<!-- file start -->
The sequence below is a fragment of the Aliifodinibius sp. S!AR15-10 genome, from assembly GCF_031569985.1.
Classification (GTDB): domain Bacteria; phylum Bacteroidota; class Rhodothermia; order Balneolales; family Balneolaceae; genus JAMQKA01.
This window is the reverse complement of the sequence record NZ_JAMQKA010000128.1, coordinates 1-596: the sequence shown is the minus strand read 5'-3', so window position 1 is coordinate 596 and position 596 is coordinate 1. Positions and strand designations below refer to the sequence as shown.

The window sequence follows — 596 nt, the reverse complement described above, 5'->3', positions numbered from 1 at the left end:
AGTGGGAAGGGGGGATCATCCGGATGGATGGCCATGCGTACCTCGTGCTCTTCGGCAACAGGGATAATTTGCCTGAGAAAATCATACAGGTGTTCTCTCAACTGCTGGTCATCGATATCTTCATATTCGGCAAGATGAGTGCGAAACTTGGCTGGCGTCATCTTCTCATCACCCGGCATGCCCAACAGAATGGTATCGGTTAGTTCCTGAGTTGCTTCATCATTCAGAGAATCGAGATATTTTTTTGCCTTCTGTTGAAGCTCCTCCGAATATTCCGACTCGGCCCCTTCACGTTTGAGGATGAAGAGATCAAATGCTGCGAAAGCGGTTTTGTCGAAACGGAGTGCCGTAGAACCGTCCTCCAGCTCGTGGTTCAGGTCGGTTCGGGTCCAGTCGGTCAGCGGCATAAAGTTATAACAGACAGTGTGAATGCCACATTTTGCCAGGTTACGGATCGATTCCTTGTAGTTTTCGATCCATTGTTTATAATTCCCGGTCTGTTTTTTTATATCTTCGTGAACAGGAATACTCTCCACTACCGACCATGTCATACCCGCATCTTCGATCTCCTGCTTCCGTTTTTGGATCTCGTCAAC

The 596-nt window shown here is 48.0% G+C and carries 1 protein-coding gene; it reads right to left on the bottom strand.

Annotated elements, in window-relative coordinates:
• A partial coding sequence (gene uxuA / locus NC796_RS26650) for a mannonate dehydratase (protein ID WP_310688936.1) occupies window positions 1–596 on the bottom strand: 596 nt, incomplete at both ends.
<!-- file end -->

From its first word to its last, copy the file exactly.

The sequence below is a fragment of the Aliifodinibius sp. S!AR15-10 genome, from assembly GCF_031569985.1.
Classification (GTDB): domain Bacteria; phylum Bacteroidota; class Rhodothermia; order Balneolales; family Balneolaceae; genus JAMQKA01.
This window is the reverse complement of the sequence record NZ_JAMQKA010000128.1, coordinates 1-596: the sequence shown is the minus strand read 5'-3', so window position 1 is coordinate 596 and position 596 is coordinate 1. Positions and strand designations below refer to the sequence as shown.

The window sequence follows — 596 nt, the reverse complement described above, 5'->3', positions numbered from 1 at the left end:
AGTGGGAAGGGGGGATCATCCGGATGGATGGCCATGCGTACCTCGTGCTCTTCGGCAACAGGGATAATTTGCCTGAGAAAATCATACAGGTGTTCTCTCAACTGCTGGTCATCGATATCTTCATATTCGGCAAGATGAGTGCGAAACTTGGCTGGCGTCATCTTCTCATCACCCGGCATGCCCAACAGAATGGTATCGGTTAGTTCCTGAGTTGCTTCATCATTCAGAGAATCGAGATATTTTTTTGCCTTCTGTTGAAGCTCCTCCGAATATTCCGACTCGGCCCCTTCACGTTTGAGGATGAAGAGATCAAATGCTGCGAAAGCGGTTTTGTCGAAACGGAGTGCCGTAGAACCGTCCTCCAGCTCGTGGTTCAGGTCGGTTCGGGTCCAGTCGGTCAGCGGCATAAAGTTATAACAGACAGTGTGAATGCCACATTTTGCCAGGTTACGGATCGATTCCTTGTAGTTTTCGATCCATTGTTTATAATTCCCGGTCTGTTTTTTTATATCTTCGTGAACAGGAATACTCTCCACTACCGACCATGTCATACCCGCATCTTCGATCTCCTGCTTCCGTTTTTGGATCTCGTCAAC

The 596-nt window shown here is 48.0% G+C and carries 1 protein-coding gene; it reads right to left on the bottom strand.

Annotated elements, in window-relative coordinates:
• A partial coding sequence (gene uxuA / locus NC796_RS26650) for a mannonate dehydratase (protein ID WP_310688936.1) occupies window positions 1–596 on the bottom strand: 596 nt, incomplete at both ends.